Jon Niese loses no-hitter in seventh against the Braves

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In his first start after signing a five-year contract, Jon Niese took a no-hitter into the seventh inning against the Braves.

Niese lost the no-hitter on a Freddie Freeman single after Dan Uggla walked to start the seventh. Matt Diaz followed with a fly to right that Lucas Duda lost in the sun for an error. Jason Heyward then rocketed a two-run double to right-center to knock Niese from the game

The Mets were up 7-0 at the beginning of the seventh, so they couldn’t have been too disappointed by the series of events. Niese gave up his first hit on his 98th pitch, and the Mets weren’t going to want him throwing 120-130 pitches in going for a no-no in his first start of the year.

Niese’s big outing today followed a spring in which he amassed a 5.73 ERA and allowed 28 hits in 22 innings. The league hit .284 against him last year (compared to .251 for MLB as a whole), giving him a mediocre 4.40 ERA despite rather strong peripherals.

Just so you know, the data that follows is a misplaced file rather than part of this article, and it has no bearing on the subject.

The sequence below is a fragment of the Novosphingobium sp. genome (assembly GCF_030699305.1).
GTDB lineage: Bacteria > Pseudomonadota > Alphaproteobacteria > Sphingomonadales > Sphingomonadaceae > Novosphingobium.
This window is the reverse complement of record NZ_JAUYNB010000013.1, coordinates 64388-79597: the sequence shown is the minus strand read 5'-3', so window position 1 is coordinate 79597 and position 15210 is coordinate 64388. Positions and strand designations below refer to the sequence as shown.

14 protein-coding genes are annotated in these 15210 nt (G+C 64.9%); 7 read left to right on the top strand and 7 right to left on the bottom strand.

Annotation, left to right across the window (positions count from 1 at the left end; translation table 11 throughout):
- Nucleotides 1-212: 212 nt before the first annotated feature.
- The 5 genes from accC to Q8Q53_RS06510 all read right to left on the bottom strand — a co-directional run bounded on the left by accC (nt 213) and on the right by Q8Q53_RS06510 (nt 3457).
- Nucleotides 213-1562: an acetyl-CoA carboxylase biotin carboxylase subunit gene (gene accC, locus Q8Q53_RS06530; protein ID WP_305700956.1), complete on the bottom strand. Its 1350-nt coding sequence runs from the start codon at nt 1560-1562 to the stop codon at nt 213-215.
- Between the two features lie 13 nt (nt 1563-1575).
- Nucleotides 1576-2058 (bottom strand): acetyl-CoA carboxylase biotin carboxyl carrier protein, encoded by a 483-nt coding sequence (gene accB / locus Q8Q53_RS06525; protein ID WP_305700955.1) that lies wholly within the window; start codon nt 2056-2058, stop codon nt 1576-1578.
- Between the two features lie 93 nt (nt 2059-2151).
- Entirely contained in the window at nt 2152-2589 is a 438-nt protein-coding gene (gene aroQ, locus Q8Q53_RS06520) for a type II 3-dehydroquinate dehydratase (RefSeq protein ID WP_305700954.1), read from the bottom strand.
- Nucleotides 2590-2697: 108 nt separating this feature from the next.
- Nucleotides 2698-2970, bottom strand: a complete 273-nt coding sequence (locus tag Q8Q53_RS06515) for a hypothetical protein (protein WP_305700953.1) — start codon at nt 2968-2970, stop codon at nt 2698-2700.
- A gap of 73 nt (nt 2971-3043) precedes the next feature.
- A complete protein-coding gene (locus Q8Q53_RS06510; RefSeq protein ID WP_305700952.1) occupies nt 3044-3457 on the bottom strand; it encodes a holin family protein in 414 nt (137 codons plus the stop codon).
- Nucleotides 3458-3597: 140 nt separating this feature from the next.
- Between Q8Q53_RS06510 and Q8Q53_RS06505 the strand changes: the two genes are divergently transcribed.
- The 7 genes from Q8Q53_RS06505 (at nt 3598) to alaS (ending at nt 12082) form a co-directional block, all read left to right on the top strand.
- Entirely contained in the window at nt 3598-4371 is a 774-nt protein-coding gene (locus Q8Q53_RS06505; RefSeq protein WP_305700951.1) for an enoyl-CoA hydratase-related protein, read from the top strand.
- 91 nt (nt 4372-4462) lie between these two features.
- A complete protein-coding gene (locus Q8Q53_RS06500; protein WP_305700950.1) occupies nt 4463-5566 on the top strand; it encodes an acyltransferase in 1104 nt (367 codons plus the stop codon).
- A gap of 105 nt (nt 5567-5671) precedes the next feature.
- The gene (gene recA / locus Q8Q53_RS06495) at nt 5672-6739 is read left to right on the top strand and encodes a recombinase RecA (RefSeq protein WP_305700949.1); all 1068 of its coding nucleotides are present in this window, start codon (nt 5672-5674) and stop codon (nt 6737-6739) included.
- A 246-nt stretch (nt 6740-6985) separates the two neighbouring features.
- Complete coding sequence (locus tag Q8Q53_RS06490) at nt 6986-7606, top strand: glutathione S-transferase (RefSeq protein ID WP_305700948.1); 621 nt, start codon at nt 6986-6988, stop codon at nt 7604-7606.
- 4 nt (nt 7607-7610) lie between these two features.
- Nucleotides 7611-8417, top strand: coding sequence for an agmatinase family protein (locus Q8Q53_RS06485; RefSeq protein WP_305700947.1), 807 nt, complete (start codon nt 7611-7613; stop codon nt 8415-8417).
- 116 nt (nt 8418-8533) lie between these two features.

Yadier Molina ties record for the most games caught with one team

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Yadier Molina has two World Series rings, multiple Gold Gloves, Platinum Gloves, All-Star appearances and a Silver Slugger award. He now has an all-time record too.

The record: the most games caught with one team. Last night he caught his 1756th career game with the Cardinals, with ties him with Gabby Hartnett of the Cubs, who last caught in 1941 and set the record in 1940, his last season with Chicago. Molina will break the record next time he dons the tools of ignorance, likely tonight against the Phillies.

Given how badly catchers get beaten up — and Molina has taken a beating at times in his career — and given how well mastery of the position leads to a catcher earning journeyman status, as it were, it’s quite a thing to catch that many games for one team.

Given that Molina is under contract with the Cardinals for two more seasons and has stated his desire to retire a Cardinal many times, he’s likely to put that record so far out of reach that it’ll likely take at least another 78 years to break it, if indeed it is ever broken.